Later from a London city street, Scott is shown watching a news broadcaster on a television in a shop window. It is reported that Laura's death was faked as a cover for her rescue. The government spins the story of Laura's kidnapping as an opportunity for the President to take action to end the trafficking of American girls as sex slaves.

Cast[edit]

Origin of title[edit]

Spartan's title makes multiple allusions:

  • King Leonidas I, of Sparta, is said to have sent one soldier when a neighboring state requested military aid.
  • As Scott says, "One riot, one Ranger". Previously, Mamet used that dialogue in House of Games; and it has subsequently been used in The Unit. The remark is said to be Texas Rangers lore.
  • The film's minimalist style, from the characters' clipped dialogue; to its music (violin and, later, bagpipes, used sparingly); to Mamet's efficient resolution of a plot line that frequently (and intentionally) threatens to become unwieldy.
  • The recurring use of dialogue reinforcing the basic story line -- "Where is the girl?", "I'm here to get the girl back", "Is she safe?", etc. -- intended to emphasize the minimalist narrative style that the film's title evokes.
  • The automatic knife used in the film is "The Spartan" by Severtech and was designed for this film.[1]

Production[edit]

The Dubai locales were actually filmed in Los Angeles. Eric L. Haney, a retired U.S. Army Command Sergeant Major who operated in Delta Force, was the technical advisor, and briefly appears. After Spartan, he and Mamet created The Unit television series about an Army unit mirroring Delta Force.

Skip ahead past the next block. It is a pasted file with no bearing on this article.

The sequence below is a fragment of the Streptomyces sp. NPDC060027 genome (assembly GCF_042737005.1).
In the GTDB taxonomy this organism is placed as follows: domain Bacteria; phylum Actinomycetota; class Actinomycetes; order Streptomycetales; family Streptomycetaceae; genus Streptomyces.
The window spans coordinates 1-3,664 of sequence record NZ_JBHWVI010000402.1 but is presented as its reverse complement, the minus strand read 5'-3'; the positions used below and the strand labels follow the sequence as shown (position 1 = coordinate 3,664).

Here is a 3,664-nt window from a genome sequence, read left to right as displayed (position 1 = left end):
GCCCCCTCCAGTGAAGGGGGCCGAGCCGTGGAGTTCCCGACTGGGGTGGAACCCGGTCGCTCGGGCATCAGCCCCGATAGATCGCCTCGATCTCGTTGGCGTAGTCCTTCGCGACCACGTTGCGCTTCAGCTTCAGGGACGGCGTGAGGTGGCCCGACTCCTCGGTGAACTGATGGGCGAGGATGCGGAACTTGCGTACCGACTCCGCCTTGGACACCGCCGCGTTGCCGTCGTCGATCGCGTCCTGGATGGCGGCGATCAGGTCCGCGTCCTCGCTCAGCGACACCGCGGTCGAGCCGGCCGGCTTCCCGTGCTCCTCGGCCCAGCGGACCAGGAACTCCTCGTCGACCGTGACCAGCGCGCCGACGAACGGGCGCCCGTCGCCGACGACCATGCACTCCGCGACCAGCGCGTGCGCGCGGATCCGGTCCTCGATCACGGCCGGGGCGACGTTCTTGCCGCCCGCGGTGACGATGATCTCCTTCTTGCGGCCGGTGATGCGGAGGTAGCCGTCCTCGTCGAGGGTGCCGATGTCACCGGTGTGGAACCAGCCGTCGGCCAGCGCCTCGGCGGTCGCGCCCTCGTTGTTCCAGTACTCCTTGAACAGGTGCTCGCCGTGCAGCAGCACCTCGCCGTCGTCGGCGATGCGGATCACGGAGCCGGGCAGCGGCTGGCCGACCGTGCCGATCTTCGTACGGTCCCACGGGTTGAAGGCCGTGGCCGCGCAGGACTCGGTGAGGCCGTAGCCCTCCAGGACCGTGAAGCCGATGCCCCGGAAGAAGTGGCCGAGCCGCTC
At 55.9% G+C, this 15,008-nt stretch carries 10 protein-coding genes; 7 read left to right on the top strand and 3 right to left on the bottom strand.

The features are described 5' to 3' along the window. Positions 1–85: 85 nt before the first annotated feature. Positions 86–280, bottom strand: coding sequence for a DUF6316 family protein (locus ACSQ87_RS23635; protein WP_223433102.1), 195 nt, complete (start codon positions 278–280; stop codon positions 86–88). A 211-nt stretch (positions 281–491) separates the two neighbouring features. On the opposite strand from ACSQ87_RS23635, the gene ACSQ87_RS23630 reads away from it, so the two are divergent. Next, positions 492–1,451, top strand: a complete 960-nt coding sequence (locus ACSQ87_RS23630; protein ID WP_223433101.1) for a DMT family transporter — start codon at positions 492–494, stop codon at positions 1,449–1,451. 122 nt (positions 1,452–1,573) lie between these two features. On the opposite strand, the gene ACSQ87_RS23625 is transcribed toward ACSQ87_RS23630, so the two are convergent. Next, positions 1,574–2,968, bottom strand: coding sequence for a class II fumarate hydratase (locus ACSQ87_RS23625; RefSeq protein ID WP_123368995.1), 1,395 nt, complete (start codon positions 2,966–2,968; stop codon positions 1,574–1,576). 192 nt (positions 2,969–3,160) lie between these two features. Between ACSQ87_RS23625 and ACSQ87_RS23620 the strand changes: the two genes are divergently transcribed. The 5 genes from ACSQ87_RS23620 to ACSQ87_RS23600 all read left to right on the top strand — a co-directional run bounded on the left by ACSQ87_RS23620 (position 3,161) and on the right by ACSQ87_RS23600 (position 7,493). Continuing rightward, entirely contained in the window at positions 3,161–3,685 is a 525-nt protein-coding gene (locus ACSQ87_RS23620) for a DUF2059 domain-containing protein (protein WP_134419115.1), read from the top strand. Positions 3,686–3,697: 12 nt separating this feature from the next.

Alexandra Kerry, daughter of then U.S. Senator (now secretary of state) John Kerry, is a bartender in the film. David Mamet's Rabbi, Mordechai Finley, appears as one of the training cadre.

Reception[edit]

Spartan received mixed but generally good reviews and has a score of 64% on Rotten Tomatoes and 60% on Metacritic. Roger Ebert in The Chicago Sun-Times gave the film a four-star rating saying that "The particular pleasure of 'Spartan' is to watch the characters gradually define themselves and the plot gradually emerge like your face in a steamy mirror."[2] Tim Robey in The Daily Telegraph felt the film was let down by a "botched" finale, "as though Mamet felt obliged to reproduce a standard-issue Tom Clancy climax while knowing that this wasn't the way to go."[3]

References[edit]

  1. ^ Riley, Aaron (2004). "Severtech Knives Proudly Announces "The Spartan"". Retrieved 2008-08-01. 
  2. ^ Ebert, Roger (12 March 2004). "Spartan Film Review". Chicago Sun-Times. 
  3. ^ Robey, Tim (6 August 2004). "House of cards tumbles down". The Daily Telegraph. 

External links[edit]